Setting Up a Slave Name Server for a Zone in Multiple Views

3.20.1 Problem

You want to configure a BIND 9 name server as a slave for a zone that exists in multiple views on the master name server.

3.20.2 Solution

Configure the slave name server to initiate the transfers of the zone from different source IP addresses, one for each of the views of the zone. Then configure the master name server to make a different view of the zone visible to each of the slave's source addresses.

For example, say the master name server loads two views of the zone foo.example:

options {
 directory "/var/named";
};

acl internal { 192.168/16; };

view internal {

 match-clients { internal; };

 zone "foo.example" {
 type master;
 file "internal/db.foo.example";
 };

};

view external {

 match-clients { any; }; // match all other IP addresses

 zone "foo.example" {
 type master;
 file "external/db.foo.example";
 };

};

If the slave name server has the IP address 192.168.1.1, it would normally only see -- and only be able to transfer -- the internal version of foo.example.

If you add an IP address alias (say, 192.168.1.2) to the slave's network interface, though, you can reconfigure the master to place that one IP address in the external view. Here's how the configuration of the slave might look:

options {
 directory "/var/named";
};

acl internal { 192.168/16; };

view internal {

 match-clients { internal; };

 zone "foo.example" {
 type slave;
 masters { 192.168.0.1; };
 file "internal/bak.foo.example";
 transfer-source 192.168.1.1;
 };

};

view external {

 match-clients { any; };

 zone "foo.example" {
 type slave;
 masters { 192.168.0.1; };
 file "external/bak.foo.example";
 transfer-source 192.168.1.2;
 };

};

Here's how the primary master's named.conf file might look, after changing the configuration to place the slave's new address in the external view:

options {
 directory "/var/named";
};

acl internal { ! 192.168.1.2; 192.168/16; };

view internal {

 match-clients { internal; };

 zone "foo.example" {
 type master;
 file "internal/db.foo.example";
 };

};

view external {

 match-clients { any; }; // match all other IP addresses

 zone "foo.example" {
 type master;
 file "external/db.foo.example";
 };

};

There are still minor problems with this configuration as written -- NOTIFY doesn't work. When the primary master name server sends NOTIFY messages to the slave, the slave interprets those NOTIFY messages according to the view the source address of the message is in. Since the primary master's address is in the slave's internal view, the slave assumes all NOTIFY messages refer to the internal copy of foo.example. Also, the primary will look up the addresses of the slave to send it NOTIFY messages. If the primary's address is in its own internal view, it'll only find the slave's internal address.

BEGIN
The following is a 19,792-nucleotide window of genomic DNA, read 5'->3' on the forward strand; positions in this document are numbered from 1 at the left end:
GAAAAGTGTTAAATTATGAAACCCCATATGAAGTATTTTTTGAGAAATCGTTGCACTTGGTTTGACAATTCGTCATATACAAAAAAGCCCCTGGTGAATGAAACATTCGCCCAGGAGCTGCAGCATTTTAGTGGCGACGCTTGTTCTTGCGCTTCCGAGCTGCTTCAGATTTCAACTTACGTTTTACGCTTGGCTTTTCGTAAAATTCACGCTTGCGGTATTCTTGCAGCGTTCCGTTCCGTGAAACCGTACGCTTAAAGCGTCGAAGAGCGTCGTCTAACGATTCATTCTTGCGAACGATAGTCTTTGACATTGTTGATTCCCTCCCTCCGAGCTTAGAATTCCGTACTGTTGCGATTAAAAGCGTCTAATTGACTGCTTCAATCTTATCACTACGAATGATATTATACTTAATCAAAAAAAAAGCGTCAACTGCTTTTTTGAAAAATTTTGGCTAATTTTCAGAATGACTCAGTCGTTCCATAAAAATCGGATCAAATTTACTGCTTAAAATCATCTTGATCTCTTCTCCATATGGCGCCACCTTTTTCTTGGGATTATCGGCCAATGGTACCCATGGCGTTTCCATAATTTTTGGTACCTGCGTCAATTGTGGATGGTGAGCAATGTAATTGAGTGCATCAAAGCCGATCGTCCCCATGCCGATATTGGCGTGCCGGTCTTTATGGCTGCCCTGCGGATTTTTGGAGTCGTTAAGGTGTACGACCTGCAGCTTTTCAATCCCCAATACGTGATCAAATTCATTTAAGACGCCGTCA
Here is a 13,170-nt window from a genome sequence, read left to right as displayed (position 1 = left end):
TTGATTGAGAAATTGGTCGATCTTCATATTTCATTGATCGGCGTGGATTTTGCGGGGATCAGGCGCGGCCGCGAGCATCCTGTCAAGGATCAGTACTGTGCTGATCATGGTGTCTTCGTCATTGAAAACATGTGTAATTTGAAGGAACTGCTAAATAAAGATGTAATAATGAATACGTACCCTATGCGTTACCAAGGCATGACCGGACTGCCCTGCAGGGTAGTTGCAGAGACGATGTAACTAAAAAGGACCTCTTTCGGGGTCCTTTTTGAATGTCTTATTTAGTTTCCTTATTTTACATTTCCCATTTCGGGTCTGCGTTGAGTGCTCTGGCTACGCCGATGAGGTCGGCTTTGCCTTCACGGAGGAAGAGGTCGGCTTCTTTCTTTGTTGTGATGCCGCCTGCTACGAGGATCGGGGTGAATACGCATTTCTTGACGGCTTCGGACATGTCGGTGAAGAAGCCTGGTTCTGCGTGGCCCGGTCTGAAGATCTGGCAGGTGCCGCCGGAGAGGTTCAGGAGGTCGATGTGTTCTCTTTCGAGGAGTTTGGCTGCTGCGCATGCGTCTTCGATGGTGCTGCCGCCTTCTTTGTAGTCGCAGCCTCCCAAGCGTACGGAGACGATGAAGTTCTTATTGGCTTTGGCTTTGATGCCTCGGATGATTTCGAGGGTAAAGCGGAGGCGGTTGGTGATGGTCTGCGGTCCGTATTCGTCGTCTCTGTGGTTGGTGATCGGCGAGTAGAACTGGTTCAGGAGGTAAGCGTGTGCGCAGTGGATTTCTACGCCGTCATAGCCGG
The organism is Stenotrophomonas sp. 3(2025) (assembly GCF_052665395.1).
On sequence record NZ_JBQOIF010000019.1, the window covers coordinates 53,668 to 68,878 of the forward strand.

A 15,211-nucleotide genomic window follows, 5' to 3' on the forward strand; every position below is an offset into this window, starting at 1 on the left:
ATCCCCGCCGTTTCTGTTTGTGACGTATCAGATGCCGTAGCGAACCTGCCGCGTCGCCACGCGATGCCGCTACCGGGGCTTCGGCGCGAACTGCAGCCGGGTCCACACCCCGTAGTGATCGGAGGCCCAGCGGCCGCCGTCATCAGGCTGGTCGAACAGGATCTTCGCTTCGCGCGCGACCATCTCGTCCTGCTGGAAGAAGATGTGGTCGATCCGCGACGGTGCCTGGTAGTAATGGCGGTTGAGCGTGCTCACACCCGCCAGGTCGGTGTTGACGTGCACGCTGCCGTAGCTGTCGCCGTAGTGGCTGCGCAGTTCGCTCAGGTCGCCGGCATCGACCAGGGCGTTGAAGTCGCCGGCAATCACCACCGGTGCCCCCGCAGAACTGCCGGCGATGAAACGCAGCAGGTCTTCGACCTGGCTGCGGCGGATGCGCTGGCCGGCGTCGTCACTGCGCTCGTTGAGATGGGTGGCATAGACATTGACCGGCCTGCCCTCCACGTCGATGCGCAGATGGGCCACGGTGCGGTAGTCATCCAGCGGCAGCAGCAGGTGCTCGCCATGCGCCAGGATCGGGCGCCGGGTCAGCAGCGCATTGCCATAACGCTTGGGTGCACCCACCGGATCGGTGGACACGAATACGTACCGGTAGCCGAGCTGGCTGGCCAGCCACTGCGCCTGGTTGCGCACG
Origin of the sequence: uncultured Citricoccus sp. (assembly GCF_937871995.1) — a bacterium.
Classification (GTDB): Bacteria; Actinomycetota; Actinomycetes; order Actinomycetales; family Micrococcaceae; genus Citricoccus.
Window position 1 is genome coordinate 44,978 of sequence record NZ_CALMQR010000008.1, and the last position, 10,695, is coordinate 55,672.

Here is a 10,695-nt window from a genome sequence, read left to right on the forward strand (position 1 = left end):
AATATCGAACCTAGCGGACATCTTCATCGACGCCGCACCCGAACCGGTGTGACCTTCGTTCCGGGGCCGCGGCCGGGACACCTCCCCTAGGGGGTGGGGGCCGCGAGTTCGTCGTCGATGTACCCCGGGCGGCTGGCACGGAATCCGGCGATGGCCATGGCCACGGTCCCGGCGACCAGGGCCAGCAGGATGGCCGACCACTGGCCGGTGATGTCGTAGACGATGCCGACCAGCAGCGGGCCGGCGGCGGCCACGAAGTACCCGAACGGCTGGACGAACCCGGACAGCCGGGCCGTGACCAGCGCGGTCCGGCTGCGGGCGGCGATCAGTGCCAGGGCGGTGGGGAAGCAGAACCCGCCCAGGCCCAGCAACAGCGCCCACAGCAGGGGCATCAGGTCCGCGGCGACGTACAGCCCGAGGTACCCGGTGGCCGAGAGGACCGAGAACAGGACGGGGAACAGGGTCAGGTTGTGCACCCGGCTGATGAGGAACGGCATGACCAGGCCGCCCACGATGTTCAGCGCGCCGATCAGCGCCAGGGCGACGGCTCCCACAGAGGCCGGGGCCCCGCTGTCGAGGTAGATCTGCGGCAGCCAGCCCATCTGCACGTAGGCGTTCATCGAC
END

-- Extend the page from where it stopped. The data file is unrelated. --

To solve this, the master needs two addresses, too: one from which it can look up the slave's internal address and send NOTIFY messages about the internal view, and one from which it can look up the slave's external address and send NOTIFY messages about the external view. And, of course, both the primary master and the slave need to consider the primary's extra address part of its external view. So the primary master's configuration ends up looking like this:

// Primary master; has IP addresses 192.168.0.1 and 192.168.0.2

options {
 directory "/var/named";
};

acl internal { !192.168.0.2; ! 192.168.1.2; 192.168/16; };

view internal {

 match-clients { internal; };

 query-source address 192.168.0.1; // so it sees slave's internal addr

 zone "foo.example" {
 type master;
 file "internal/db.foo.example";
 notify-source 192.168.0.1; // so the NOTIFY falls into the 
 // slave's internal view
 };

};

view external {

 match-clients { any; }; // match all other IP addresses

 query-source address 192.168.0.2; // so it sees slave's external addr

 zone "foo.example" {
 type master;
 file "external/db.foo.example";
 notify-source 192.168.0.2; // so the NOTIFY falls into the
 // slave's external view
 };

};

And the slave's configuration looks like this:

// Slave; has IP addresses 192.168.1.1 and 192.168.1.2

options {
 directory "/var/named";
};

acl internal { !192.168.0.2; !192.168.1.2; 192.168/16; };

view internal {

 match-clients { internal; };

 query-source address 192.168.1.1; // so it sees internal addrs

 zone "foo.example" {
 type slave;
 masters { 192.168.0.1; };
 file "internal/bak.foo.example";
 transfer-source 192.168.1.1; // so it gets the internal view
 };

};

view external {

 match-clients { any; };

 query-source address 192.168.1.2; // so it sees external addrs

 zone "foo.example" {
 type slave;
 masters { 192.168.0.1; };
 file "external/bak.foo.example";
 transfer-source 192.168.1.2; // so it gets the external view
 };

};

3.20.3 Discussion

Notice that the negation of the new IP address of the slave name server in the definition of the internal access control list causes queries from that address -- including zone transfer requests -- to fall through to the external view.

3.20.4 See Also

Section 3.18 for setting up multiple views on a primary master name server.

Getting Started

Zone Data

BIND Name Server Configuration

Electronic Mail

BIND Name Server Operations

Delegation and Registration

Security

Interoperability and Upgrading

Resolvers and Programming

Logging and Troubleshooting

IPv6



DNS & BIND Cookbook
DNS & BIND Cookbook
ISBN: 0596004109
EAN: 2147483647
Year: 2005
Pages: 220
Authors: Cricket Liu

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